Narooma Port Committee has welcomed the announcement on Wednesday, December 12, of five new fishing zones in the Batemans Marine Park.
The committee's chairperson Philip Creagh said it allowed the "statutory two-month consultation period to take place before regulations can be modified by NSW Parliament".
"The five zones are in the area around Narooma and include Brou Lake South (catch and release only), Wagonga Inlet, Nangudga Inlet and the south east sanctuary zone at Montague Island will be converted to Habitat Protection zones, allowing recreational fishing but still preventing destructive sea bed trawling," Mr Creagh said.
Mr Creagh said the no-take zones were "originally put in place in 2006 when the Labor Government, aided by the Greens, simply drew lines on maps to satisfy their requirement of 20 per cent fishing closures for the Batemans Marine Park".
Mr Creagh said restrictions meant the Nangudga Inlet no-take zone had "banished prawn fishing for families for the past 13 years, with absolutely no scientific or conservation outcome".
"Rather than targeting recreational line fishing it is pleasing to see the government is following principles laid out by the Marine Estate Management Authority's pursuit of identifying, and rectifying, sources of pollution and environmental damage to the marine environment," Mr Creagh said.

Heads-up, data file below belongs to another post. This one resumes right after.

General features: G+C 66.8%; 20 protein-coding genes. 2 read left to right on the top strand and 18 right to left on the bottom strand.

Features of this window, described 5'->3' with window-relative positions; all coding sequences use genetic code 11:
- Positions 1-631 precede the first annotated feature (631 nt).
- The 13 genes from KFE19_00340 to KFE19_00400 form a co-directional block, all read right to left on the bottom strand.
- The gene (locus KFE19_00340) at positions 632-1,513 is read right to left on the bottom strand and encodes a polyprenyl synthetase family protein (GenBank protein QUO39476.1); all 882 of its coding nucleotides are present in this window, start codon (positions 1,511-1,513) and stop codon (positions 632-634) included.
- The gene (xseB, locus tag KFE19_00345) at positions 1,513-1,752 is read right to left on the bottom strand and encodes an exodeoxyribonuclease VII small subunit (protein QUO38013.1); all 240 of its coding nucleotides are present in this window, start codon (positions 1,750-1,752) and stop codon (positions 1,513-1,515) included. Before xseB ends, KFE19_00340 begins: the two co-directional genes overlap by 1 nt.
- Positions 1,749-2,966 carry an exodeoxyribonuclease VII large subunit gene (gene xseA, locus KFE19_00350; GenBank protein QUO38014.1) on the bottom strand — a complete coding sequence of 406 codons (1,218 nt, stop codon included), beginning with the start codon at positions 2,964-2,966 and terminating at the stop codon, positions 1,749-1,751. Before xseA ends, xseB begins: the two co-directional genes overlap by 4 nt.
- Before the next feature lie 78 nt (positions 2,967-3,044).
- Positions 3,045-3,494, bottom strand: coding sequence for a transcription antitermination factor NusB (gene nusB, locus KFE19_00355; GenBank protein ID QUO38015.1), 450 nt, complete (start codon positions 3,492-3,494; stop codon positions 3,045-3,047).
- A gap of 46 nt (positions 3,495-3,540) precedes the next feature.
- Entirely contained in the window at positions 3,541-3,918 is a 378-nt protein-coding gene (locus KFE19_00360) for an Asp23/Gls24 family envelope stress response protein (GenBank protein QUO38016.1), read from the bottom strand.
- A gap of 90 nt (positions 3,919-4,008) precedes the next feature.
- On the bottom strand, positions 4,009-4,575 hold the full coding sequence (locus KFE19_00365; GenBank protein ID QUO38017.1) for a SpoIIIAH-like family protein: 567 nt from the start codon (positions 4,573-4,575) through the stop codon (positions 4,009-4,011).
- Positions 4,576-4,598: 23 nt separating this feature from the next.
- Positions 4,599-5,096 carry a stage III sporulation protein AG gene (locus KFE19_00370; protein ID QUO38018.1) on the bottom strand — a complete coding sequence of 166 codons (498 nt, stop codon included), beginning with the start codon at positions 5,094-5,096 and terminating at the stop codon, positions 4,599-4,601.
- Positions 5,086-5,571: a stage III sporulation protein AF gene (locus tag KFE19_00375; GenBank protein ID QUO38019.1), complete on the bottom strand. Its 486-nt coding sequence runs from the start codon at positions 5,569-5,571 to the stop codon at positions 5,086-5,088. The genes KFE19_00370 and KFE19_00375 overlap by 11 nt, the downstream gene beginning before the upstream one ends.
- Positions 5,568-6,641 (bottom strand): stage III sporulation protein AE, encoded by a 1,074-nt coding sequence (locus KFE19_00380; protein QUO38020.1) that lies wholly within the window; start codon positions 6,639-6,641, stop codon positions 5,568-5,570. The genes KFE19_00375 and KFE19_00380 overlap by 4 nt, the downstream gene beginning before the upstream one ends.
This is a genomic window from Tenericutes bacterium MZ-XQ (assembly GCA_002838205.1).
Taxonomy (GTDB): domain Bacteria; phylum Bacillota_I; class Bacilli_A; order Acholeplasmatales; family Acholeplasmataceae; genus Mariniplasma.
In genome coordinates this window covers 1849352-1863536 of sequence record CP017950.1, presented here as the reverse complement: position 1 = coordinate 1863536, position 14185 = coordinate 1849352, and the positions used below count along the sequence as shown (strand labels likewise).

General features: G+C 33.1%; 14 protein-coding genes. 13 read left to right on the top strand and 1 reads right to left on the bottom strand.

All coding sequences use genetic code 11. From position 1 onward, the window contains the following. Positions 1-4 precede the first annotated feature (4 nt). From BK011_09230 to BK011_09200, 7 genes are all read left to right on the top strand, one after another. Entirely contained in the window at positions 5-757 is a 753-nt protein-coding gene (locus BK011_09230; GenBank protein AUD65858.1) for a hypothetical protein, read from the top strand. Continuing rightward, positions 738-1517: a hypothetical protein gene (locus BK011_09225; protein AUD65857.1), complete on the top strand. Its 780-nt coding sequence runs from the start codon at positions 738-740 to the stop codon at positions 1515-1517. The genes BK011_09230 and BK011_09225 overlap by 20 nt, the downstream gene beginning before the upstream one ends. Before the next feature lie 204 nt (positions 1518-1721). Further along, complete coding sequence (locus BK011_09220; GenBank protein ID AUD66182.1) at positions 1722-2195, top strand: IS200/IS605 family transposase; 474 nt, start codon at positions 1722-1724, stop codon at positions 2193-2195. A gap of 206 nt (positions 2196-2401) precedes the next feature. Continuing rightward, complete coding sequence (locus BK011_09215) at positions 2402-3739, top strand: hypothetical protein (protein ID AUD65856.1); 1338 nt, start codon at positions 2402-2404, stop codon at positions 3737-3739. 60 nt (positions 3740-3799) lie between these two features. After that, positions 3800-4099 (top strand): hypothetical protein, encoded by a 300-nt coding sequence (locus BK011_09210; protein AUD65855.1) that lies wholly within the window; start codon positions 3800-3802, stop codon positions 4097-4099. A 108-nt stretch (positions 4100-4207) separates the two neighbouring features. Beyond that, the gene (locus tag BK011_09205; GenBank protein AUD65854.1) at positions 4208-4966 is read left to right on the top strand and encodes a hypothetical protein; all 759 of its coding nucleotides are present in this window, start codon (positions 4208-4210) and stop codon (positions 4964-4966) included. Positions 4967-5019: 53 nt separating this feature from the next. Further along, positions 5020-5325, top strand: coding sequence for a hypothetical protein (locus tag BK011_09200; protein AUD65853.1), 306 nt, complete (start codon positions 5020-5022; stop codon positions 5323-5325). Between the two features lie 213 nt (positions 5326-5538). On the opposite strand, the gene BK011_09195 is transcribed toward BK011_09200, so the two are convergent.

He said no-take zones could not rectify pollution issues.
"Amongst many examples, surely fishers would know of the pollution issues that occur in Wagonga Inlet after any significant rain event where the Inlet is closed to oyster harvest for a time, and in Sydney Harbour west of the Sydney Harbour bridge where no fish or prawns are recommended to be eaten," he said.
"No-take zones, as championed by the Greens, and so called 'conservation' groups will never rectify these issues.
"Further, Mr Constance is proposing that divers be allowed to remove sea urchins from no-take zones - a highly commended action that is known to help the biodiversity loss caused by these creatures moving south due to warming sea temperatures."
He said the change would boost South Coast tourism "just in time for the summer holidays", during the devastation of the bushfires.